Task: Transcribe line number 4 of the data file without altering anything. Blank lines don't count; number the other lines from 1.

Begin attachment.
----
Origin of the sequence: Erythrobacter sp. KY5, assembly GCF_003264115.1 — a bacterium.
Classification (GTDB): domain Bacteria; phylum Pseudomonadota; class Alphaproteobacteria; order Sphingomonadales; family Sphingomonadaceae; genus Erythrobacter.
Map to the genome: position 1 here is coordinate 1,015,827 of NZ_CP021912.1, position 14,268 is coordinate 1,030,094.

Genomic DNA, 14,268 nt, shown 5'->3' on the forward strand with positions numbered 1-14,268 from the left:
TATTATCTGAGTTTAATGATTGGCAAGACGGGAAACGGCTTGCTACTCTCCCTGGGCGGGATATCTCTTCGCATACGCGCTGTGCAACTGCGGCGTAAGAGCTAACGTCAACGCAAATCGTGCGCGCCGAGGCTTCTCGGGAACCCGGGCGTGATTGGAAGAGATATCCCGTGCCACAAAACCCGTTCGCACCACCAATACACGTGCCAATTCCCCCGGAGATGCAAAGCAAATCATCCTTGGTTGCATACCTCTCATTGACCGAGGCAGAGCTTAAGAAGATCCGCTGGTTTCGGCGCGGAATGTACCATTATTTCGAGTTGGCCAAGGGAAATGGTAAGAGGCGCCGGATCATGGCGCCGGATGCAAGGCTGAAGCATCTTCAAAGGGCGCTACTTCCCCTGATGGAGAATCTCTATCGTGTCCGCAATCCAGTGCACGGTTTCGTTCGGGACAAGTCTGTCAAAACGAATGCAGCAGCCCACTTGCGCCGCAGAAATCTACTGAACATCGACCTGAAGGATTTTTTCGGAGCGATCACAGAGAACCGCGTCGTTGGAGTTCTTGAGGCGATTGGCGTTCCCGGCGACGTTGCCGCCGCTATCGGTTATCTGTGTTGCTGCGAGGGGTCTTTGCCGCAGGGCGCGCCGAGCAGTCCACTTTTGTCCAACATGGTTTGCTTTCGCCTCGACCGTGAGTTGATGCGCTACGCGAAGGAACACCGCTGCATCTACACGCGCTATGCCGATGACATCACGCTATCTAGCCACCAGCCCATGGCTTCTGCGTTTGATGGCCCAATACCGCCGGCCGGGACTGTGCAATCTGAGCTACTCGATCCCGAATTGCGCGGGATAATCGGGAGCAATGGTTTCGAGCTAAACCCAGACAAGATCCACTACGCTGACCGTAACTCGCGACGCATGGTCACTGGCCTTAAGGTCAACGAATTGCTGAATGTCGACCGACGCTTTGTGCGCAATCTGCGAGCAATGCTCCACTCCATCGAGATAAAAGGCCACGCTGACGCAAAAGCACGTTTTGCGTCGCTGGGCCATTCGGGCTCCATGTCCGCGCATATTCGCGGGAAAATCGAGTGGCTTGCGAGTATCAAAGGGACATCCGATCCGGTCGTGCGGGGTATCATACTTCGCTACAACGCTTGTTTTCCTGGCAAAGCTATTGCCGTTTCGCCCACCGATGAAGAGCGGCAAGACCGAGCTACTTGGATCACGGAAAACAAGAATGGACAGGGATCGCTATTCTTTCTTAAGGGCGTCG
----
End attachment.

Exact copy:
Genomic DNA, 14,268 nt, shown 5'->3' on the forward strand with positions numbered 1-14,268 from the left: